The East Wind
The East Wind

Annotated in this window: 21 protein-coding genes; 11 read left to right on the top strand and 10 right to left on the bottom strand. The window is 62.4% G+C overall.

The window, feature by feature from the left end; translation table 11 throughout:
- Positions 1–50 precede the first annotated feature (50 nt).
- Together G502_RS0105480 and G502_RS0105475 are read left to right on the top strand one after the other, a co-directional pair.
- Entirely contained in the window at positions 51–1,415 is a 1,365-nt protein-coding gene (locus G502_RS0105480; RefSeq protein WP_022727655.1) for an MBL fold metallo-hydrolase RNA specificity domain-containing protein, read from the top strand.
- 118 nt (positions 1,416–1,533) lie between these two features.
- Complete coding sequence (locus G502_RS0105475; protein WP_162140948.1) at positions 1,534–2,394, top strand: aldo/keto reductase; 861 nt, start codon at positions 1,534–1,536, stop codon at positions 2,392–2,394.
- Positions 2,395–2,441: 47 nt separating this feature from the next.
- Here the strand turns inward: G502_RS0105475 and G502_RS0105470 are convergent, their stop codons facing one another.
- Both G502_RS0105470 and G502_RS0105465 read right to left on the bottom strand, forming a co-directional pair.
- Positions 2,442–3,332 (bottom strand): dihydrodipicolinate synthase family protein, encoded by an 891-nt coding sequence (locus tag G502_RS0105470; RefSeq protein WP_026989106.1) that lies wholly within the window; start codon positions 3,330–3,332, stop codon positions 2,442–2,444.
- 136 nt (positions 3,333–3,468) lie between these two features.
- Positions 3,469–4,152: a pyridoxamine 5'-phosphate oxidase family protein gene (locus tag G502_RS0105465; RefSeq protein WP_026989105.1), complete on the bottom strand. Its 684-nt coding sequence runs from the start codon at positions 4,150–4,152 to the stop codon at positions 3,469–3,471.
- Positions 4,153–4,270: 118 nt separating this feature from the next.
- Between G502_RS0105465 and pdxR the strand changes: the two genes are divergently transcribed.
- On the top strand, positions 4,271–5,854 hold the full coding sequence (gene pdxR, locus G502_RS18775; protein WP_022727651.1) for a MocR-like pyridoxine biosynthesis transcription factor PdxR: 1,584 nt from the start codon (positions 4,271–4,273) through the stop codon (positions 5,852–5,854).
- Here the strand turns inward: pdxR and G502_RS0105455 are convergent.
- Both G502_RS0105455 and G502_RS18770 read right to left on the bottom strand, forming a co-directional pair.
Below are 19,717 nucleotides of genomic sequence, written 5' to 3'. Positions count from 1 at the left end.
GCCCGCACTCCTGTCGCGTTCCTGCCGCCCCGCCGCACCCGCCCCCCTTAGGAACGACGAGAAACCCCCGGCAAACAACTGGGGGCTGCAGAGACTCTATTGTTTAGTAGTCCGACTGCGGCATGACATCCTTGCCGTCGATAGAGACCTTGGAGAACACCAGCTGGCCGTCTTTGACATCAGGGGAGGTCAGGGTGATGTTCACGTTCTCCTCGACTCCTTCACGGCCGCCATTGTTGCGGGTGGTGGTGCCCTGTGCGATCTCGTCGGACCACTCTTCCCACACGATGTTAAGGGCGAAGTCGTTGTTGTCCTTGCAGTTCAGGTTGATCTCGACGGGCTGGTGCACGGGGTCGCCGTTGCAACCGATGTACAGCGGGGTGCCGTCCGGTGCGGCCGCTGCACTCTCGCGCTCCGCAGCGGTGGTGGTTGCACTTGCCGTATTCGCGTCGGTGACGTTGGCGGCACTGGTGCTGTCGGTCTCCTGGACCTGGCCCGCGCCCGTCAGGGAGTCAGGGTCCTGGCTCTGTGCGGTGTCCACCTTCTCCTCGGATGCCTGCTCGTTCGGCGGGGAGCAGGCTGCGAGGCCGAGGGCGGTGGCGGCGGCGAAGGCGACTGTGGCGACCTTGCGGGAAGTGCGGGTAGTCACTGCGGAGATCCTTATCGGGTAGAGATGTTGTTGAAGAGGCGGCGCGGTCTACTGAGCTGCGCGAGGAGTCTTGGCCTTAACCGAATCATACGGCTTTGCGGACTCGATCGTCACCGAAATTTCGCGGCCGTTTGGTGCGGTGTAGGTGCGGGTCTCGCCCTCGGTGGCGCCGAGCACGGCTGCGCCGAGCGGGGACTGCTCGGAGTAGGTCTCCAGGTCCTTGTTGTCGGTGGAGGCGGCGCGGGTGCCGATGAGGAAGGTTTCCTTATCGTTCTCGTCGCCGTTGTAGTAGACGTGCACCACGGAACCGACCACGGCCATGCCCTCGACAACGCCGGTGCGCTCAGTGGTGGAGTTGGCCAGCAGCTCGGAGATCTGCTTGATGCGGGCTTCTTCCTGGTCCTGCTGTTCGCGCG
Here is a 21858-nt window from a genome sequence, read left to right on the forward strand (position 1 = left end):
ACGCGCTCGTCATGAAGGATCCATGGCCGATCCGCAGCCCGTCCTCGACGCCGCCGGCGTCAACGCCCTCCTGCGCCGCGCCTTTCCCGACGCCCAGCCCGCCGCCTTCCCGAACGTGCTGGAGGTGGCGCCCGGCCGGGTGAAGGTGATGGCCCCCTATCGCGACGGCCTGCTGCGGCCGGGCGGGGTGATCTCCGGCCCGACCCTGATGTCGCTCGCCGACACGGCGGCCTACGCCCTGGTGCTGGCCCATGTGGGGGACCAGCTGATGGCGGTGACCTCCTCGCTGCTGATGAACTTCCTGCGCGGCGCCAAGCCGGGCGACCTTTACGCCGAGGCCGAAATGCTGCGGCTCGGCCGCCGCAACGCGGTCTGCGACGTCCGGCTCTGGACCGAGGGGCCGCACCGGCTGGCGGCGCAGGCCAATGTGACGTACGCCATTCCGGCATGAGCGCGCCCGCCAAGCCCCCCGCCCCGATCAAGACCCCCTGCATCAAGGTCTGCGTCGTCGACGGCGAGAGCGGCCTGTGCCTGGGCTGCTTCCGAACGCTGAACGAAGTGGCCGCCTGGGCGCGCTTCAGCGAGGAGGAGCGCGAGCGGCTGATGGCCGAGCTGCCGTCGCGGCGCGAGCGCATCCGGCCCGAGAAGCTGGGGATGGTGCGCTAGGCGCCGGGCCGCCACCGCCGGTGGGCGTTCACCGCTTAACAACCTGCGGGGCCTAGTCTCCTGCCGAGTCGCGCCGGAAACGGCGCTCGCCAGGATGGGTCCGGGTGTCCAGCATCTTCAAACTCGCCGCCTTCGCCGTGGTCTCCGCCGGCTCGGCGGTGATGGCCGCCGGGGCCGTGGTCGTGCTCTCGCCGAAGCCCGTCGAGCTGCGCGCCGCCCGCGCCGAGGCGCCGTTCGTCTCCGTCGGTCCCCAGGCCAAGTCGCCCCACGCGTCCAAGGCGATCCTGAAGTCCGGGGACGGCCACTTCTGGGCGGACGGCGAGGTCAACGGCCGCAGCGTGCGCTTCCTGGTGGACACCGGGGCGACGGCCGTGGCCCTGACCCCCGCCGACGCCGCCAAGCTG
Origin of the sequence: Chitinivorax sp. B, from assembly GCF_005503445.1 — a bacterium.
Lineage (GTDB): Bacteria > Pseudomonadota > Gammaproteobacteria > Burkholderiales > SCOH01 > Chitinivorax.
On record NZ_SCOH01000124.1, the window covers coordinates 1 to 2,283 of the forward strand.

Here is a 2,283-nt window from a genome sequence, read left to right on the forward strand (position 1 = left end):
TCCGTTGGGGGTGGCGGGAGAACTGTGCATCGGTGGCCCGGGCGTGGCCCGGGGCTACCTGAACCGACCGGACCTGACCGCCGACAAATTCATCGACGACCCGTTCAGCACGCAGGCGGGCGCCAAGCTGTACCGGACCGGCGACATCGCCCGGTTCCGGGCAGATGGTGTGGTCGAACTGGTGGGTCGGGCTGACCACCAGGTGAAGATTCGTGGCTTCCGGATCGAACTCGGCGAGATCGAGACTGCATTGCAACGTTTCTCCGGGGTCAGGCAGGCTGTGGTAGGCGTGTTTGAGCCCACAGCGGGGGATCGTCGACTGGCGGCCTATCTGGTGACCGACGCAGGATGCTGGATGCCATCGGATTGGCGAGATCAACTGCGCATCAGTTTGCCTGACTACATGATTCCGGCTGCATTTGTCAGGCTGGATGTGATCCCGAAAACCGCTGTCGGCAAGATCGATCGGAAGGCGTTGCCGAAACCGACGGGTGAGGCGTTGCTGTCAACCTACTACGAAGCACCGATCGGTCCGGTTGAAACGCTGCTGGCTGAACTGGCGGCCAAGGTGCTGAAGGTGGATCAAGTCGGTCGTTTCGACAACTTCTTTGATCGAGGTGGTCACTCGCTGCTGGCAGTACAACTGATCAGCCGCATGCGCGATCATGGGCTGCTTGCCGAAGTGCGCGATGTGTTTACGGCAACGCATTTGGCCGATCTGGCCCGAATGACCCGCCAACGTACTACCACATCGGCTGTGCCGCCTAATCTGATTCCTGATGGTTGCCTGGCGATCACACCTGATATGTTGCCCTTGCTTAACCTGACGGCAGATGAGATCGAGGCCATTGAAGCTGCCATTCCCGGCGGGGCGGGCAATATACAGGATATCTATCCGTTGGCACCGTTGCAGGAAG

Holmes’s words to Watson at the end of ‘His Last Bow’ (1917) express an idea of warfare that sits uneasily with our contemporary perception of the First World War. Today we are accustomed to associate that war with the horrors of the Western Front: the battles of the Somme (1916) and Passchendaele (1917) loom large in our cultural memory as paradigms of unnecessary bloodshed and strategic incompetence. But this was not how Conan Doyle saw it – and he saw the Western Front at first hand, while both his brother, Brigadier-General Innes ‘Duff’ Doyle, and his son Kingsley were in the thick of the action. At the invitation of the War Office, Doyle toured the British, Italian and French Fronts in 1916, and the Australian Front in 1918, using his authority as Deputy Lieutenant of Surrey to don an improvised khaki uniform ‘which was something between that of a Colonel and Brigadier, with silver roses instead of stars or crowns upon the shoulder-states’.1
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